By Robin Whitlock
The latest on the legal debacle over Feed-in Tariffs: while the country is waiting with baited breath to see if the government is granted leave to appeal, it has since emerged that the current stalemate is costing the UK solar industry rather a lot of money. According to analysis, the current stalemate is costing the industry some £25,000 per day, largely in cancelled and deferred orders, exacerbated by increasing sales costs, uncertain wage bills and depreciation of redundant stock. The situation has been made worse by lack of consumer confidence and considerable confusion.
In an article for GreenWeek, David Hunt of Eco Environments described the industry as being in ‘total limbo’ and criticised the government for their handling of the whole affair. “The Government has not covered itself in glory during this whole sorry saga” he said “and today’s outcome further exacerbates the negative impact of their actions. The industry needs to move forward without the prospect of months of continued uncertainty hanging over it. While the reduction in the feed-in-tariff to 21p/kWh for domestic customers is greater than we would have wanted, the industry now accepts that we have to work with the new rate which still offers a fantastic return on investment for homeowners.”
He went on to state that the major issue is the possible outcome of the appeal. “If the Government wins its appeal, the industry is spared the return to a 43p domestic FIT rate which will blow an already overspent budget, causing a short boom, and a catastrophic bust for the renewable energy industry, not just solar. The FIT budget is not separated by technology, if it is all spent on solar PV, then Wind, Hydro and other eligible technologies will lose the FIT subsidy too. However, it would cause long term uncertainty for the industry, having created a precedent that Government can make retrospective changes to FIT and other subsidies, giving major concerns to any potential investor, domestic or commercial, now and in the future. If on the other hand the Government loses the appeal, then we will end up with the boom and bust, wiping out the FIT budget at a stroke. This will result in a nightmare for all renewable installers with short term ‘cowboy’ selling and long term job losses and company closures.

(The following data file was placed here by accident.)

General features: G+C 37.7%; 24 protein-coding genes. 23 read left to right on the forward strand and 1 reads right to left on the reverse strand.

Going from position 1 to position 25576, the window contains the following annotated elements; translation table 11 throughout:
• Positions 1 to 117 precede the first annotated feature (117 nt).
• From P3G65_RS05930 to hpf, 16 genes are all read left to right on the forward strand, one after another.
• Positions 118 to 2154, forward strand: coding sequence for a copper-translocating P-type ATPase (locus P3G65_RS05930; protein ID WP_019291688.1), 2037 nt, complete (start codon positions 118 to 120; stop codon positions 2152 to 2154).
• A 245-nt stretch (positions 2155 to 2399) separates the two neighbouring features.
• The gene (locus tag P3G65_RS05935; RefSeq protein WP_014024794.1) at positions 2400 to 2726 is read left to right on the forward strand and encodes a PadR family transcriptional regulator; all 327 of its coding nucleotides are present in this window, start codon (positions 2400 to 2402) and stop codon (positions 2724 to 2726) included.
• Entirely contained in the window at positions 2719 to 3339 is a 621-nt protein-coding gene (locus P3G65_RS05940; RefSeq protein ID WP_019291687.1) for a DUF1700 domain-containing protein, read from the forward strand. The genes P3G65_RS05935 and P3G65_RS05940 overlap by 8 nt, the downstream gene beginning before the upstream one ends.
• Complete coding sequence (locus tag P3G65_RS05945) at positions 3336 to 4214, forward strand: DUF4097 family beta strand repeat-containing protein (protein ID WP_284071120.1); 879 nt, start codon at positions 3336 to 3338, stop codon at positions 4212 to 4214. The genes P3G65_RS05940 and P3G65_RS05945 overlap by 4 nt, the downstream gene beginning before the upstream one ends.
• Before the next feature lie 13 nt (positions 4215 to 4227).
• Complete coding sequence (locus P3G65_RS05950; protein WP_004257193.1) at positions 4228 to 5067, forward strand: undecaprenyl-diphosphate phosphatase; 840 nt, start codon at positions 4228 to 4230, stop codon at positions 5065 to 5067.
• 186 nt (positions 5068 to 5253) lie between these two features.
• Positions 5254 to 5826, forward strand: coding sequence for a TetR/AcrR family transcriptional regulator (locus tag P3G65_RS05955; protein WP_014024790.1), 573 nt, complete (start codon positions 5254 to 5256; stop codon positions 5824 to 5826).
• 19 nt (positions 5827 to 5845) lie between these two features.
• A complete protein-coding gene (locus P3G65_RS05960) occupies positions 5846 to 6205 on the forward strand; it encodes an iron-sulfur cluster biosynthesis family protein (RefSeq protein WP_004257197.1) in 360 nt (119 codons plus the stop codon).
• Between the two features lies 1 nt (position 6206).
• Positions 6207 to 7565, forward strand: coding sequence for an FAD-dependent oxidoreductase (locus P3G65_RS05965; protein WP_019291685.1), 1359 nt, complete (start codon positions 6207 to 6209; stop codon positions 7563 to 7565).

Hunt believes that the present state of limbo is likely to continue given that either side could elect to go to the Supreme Court if they lose. “The only certainty is seems will be ongoing uncertainty which is already costing jobs and creating a crisis of confidence among potential investors. This will not help to secure the futures of many companies which simply will not survive another few months’ of paralysis.”
Meanwhile an even more serious issue threatens to follow hot on the heels of the FiTS debate. In April Ministers plan to insist that only homes rated Grade C with regard to energy efficiency will be eligible for full FiTS subsidies. At present 90% of homes in the UK do not meet this requirement and industry experts predict that upgrading to the required standard will cost somewhere between £5,300 and £12,000. Such a figure is likely to beyond the capability of most ordinary people. Hunt believes that it is absolutely imperative that the government abandon this policy.
“That is if we still have any feed-in-tariff left after the High Court judgement!” he said.